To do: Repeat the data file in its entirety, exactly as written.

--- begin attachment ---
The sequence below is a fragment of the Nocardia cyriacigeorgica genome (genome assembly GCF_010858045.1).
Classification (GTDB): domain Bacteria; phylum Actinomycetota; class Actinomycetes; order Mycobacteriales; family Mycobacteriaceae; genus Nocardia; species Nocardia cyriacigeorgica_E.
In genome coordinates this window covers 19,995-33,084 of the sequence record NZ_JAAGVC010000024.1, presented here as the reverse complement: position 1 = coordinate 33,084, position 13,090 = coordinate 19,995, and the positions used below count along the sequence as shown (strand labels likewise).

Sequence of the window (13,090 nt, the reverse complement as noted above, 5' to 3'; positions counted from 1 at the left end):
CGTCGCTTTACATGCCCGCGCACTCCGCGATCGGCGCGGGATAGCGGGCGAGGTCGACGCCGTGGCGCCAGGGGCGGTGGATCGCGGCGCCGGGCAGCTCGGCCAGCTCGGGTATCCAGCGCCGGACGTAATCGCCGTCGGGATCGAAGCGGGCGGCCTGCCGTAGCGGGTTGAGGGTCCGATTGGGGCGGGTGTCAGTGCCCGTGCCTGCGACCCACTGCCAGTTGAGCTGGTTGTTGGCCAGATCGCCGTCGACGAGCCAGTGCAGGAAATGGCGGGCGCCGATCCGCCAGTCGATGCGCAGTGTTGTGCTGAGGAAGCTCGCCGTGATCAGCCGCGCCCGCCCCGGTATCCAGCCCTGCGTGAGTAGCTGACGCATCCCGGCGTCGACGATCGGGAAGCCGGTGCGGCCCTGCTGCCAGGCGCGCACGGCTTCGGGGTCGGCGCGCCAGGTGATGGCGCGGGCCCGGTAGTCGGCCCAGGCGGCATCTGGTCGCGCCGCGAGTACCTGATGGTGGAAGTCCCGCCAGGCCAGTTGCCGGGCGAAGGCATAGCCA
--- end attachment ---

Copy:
The sequence below is a fragment of the Nocardia cyriacigeorgica genome (genome assembly GCF_010858045.1).
Classification (GTDB): domain Bacteria; phylum Actinomycetota; class Actinomycetes; order Mycobacteriales; family Mycobacteriaceae; genus Nocardia; species Nocardia cyriacigeorgica_E.
In genome coordinates this window covers 19,995-33,084 of the sequence record NZ_JAAGVC010000024.1, presented here as the reverse complement: position 1 = coordinate 33,084, position 13,090 = coordinate 19,995, and the positions used below count along the sequence as shown (strand labels likewise).

Sequence of the window (13,090 nt, the reverse complement as noted above, 5' to 3'; positions counted from 1 at the left end):
CGTCGCTTTACATGCCCGCGCACTCCGCGATCGGCGCGGGATAGCGGGCGAGGTCGACGCCGTGGCGCCAGGGGCGGTGGATCGCGGCGCCGGGCAGCTCGGCCAGCTCGGGTATCCAGCGCCGGACGTAATCGCCGTCGGGATCGAAGCGGGCGGCCTGCCGTAGCGGGTTGAGGGTCCGATTGGGGCGGGTGTCAGTGCCCGTGCCTGCGACCCACTGCCAGTTGAGCTGGTTGTTGGCCAGATCGCCGTCGACGAGCCAGTGCAGGAAATGGCGGGCGCCGATCCGCCAGTCGATGCGCAGTGTTGTGCTGAGGAAGCTCGCCGTGATCAGCCGCGCCCGCCCCGGTATCCAGCCCTGCGTGAGTAGCTGACGCATCCCGGCGTCGACGATCGGGAAGCCGGTGCGGCCCTGCTGCCAGGCGCGCACGGCTTCGGGGTCGGCGCGCCAGGTGATGGCGCGGGCCCGGTAGTCGGCCCAGGCGGCATCTGGTCGCGCCGCGAGTACCTGATGGTGGAAGTCCCGCCAGGCCAGTTGCCGGGCGAAGGCATAGCCA